Authorities offer competing theories on motivation after attack kills at least 36, mostly from suffocation, in Philippines capital
As the room in the Manila casino filled with dense, black smoke, employees and guests frantically smashed at thick windows that would not open.
Some managed to scramble out, finding themselves on a ledge several metres above the road. Those who jumped some of whom broke their legs were the lucky ones. The Philippines government said at least 36 people had died, mostly due to suffocation.
We took out a ladder to save them. We were able to save many of them, Ronald Romualdo, a maintenance worker who rushed over with a ladder said. One woman I was trying to save fell from the second floor.
The smoke came from a fire started when a gunman set light to gasoline that he had poured on poker tables in the casino in Resorts World a sprawling mall complex that also encompasses a Marriott hotel and luxury shops, five minutes walk from the capitals international airport.
Initial fears were of a terrorist attack, in possible revenge for a military campaign against Islamic State sympathisers in the south. Videos published online showed people fleeing as several loud bangs and the crack of gunfire is heard. In the chaos and panic, people ran into the streets screaming Isis, Isis.
As the fires were still raging, Donald Trump characterised the incident as a terrorist attack. Later on Friday Isis claimed responsibility via its Amaq news agency.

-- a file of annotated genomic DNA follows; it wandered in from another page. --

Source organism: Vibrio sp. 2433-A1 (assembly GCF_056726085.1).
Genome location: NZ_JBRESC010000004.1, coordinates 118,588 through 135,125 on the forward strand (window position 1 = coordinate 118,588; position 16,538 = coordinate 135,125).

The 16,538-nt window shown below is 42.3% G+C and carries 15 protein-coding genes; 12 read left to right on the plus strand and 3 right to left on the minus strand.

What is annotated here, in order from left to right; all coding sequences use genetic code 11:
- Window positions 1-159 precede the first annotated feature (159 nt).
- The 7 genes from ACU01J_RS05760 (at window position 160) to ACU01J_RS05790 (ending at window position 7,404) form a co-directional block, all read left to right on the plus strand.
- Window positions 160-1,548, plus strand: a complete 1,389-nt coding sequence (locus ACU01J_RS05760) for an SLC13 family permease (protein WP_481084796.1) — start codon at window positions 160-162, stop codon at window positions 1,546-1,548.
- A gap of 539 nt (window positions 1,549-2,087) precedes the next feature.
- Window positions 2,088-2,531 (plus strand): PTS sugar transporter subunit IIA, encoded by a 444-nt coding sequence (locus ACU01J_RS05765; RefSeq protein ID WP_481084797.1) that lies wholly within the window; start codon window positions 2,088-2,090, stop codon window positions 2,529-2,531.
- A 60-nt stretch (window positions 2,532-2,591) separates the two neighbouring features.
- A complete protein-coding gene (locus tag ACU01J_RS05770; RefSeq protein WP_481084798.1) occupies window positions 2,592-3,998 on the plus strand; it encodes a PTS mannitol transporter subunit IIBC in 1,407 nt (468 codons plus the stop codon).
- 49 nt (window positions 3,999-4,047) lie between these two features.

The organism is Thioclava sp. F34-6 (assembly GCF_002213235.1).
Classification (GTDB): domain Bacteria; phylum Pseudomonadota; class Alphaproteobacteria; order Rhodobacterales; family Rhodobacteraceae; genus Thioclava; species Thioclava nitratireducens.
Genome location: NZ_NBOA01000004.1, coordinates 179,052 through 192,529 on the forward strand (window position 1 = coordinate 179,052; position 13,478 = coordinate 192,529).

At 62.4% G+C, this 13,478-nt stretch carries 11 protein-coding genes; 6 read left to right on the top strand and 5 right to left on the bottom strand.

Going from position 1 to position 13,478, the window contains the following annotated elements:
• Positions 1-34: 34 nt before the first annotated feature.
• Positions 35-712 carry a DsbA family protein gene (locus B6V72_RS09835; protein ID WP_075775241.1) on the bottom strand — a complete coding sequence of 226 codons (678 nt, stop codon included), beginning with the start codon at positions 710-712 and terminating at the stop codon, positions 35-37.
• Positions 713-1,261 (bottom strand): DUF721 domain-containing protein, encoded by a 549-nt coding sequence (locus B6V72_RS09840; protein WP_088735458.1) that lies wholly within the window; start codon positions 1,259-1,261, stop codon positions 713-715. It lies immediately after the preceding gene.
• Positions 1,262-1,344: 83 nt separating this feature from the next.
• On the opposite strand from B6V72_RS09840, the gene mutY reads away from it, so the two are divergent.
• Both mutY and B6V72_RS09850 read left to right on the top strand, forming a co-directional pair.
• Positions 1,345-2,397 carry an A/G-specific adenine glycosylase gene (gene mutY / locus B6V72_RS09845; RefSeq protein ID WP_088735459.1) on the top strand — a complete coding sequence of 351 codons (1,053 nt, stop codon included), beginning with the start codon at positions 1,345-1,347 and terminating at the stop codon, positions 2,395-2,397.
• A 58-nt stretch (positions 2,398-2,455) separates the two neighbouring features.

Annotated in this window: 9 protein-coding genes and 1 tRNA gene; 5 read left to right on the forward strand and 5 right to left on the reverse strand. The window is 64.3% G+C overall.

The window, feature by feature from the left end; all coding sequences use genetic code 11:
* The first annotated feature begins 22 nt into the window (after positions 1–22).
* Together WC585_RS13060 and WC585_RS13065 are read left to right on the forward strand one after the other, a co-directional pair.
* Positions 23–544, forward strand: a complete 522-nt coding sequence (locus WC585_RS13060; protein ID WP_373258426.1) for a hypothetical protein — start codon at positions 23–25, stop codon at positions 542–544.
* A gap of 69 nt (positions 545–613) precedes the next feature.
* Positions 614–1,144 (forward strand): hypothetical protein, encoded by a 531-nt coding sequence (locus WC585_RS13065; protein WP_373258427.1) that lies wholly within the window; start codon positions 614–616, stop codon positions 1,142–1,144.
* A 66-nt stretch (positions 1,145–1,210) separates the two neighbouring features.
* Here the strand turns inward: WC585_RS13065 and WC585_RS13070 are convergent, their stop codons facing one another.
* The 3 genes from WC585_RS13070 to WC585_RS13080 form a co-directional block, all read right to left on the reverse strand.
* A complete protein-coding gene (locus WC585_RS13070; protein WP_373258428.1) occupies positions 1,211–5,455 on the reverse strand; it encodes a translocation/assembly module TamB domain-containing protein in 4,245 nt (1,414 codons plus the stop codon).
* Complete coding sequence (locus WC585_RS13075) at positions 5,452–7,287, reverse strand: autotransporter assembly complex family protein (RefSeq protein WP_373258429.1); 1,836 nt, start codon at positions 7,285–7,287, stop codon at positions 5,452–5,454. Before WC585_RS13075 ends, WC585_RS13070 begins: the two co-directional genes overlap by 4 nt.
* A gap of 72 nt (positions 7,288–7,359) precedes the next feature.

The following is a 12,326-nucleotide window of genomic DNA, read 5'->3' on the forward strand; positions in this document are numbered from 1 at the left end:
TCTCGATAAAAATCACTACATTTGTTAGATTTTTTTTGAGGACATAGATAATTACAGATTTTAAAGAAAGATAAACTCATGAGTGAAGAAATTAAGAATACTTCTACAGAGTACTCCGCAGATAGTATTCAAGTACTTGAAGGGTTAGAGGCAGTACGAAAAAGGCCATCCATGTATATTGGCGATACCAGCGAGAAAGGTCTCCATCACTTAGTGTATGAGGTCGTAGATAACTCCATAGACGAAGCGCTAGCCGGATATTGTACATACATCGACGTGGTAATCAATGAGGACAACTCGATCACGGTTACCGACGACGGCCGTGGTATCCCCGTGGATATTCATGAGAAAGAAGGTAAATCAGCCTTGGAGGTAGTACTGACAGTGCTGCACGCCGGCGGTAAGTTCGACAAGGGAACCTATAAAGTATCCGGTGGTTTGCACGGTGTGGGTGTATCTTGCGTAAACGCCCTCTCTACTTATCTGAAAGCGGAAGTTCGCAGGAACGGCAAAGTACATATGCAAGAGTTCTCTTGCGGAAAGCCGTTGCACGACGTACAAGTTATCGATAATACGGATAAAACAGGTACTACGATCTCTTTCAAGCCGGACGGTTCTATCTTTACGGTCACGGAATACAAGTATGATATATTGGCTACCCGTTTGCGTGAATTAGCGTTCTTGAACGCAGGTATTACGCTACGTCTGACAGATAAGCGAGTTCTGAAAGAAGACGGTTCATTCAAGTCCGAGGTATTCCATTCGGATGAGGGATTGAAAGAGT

Offering an alternative theory, the fire department told local media that the suspect had been a longtime guest at the casino hotel and suggested the motive may have been retaliation for losing significant gambling money. Philippine police, however, said it was a botched robbery.
All indications point to a criminal act by an apparently emotionally disturbed individual, Ernesto Abella, a spokesman for President Rodrigo Duterte, told reporters.
On Friday evening in Manila, key questions remained unanswered. It had not even been confirmed if the assailant had meant to kill. Although the perpetrator gave warning shots, there apparently was no indication that he wanted to do harm or shoot anyone, Abella said.
A guard accidentally shot himself during the raid, according to authorities, but there were no other firearm attacks. An employee at a nearby hospital said no patients had bullet wounds.
Local police said most victims were found dead inside the bathroom, suggesting many had tried to hide from the gunfire rather than flee.
Ian Manalo, a Bureau of Fire Protection spokesman, told Reuters the gunman placed 9mm ammunition on a gaming table which he then set on fire, causing bullets to shoot off randomly and sending those inside ducking for cover.
Thats why they died of suffocation because they hid instead of exiting. Instead of rushing to the fire exit, they hid from the exploding bullets, he said. The sprinkler system functioned so the fire did not spread. The problem was the smoke.
Armed with an assault rifle, the man was captured on CCTV in jeans, a black hat and jacket. At one point, he was filmed sitting down on the stairs.
Police director general Ronald dela Rosa said he walked right past a guard and fired bullets at televisions, before shooting a door to the storage room where gambling chips were kept.
The suspect, described as 6ft and foreign-looking by Dela Rosa, took the chips [and] put them inside his backpack, but eventually left it. He said at least 113m Philippine pesos (1.7m) in chips were taken but police did not comment on why the gunmen might steal them. Casino tokens are often specific to the business where they are used and have no outside value.